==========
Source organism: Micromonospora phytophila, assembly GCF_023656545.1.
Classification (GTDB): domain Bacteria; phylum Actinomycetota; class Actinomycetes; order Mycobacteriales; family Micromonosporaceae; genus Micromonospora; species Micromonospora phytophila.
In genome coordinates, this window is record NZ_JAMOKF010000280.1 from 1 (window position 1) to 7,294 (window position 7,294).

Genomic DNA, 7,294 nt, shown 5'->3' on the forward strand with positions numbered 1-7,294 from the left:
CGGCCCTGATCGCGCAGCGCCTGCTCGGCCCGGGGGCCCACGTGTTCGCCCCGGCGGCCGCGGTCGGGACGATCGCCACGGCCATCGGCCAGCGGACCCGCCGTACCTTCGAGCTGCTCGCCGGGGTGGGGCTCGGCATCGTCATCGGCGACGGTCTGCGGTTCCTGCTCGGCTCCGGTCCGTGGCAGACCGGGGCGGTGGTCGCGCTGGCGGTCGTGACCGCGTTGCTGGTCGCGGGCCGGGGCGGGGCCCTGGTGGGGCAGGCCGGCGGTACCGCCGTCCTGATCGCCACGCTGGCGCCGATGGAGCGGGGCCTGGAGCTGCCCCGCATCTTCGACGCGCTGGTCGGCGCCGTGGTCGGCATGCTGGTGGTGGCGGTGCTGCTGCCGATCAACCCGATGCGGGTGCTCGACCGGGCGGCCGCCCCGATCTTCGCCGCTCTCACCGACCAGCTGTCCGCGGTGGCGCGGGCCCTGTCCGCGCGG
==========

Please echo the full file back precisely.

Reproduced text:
Source organism: Micromonospora phytophila, assembly GCF_023656545.1.
Classification (GTDB): domain Bacteria; phylum Actinomycetota; class Actinomycetes; order Mycobacteriales; family Micromonosporaceae; genus Micromonospora; species Micromonospora phytophila.
In genome coordinates, this window is record NZ_JAMOKF010000280.1 from 1 (window position 1) to 7,294 (window position 7,294).

Genomic DNA, 7,294 nt, shown 5'->3' on the forward strand with positions numbered 1-7,294 from the left:
CGGCCCTGATCGCGCAGCGCCTGCTCGGCCCGGGGGCCCACGTGTTCGCCCCGGCGGCCGCGGTCGGGACGATCGCCACGGCCATCGGCCAGCGGACCCGCCGTACCTTCGAGCTGCTCGCCGGGGTGGGGCTCGGCATCGTCATCGGCGACGGTCTGCGGTTCCTGCTCGGCTCCGGTCCGTGGCAGACCGGGGCGGTGGTCGCGCTGGCGGTCGTGACCGCGTTGCTGGTCGCGGGCCGGGGCGGGGCCCTGGTGGGGCAGGCCGGCGGTACCGCCGTCCTGATCGCCACGCTGGCGCCGATGGAGCGGGGCCTGGAGCTGCCCCGCATCTTCGACGCGCTGGTCGGCGCCGTGGTCGGCATGCTGGTGGTGGCGGTGCTGCTGCCGATCAACCCGATGCGGGTGCTCGACCGGGCGGCCGCCCCGATCTTCGCCGCTCTCACCGACCAGCTGTCCGCGGTGGCGCGGGCCCTGTCCGCGCGG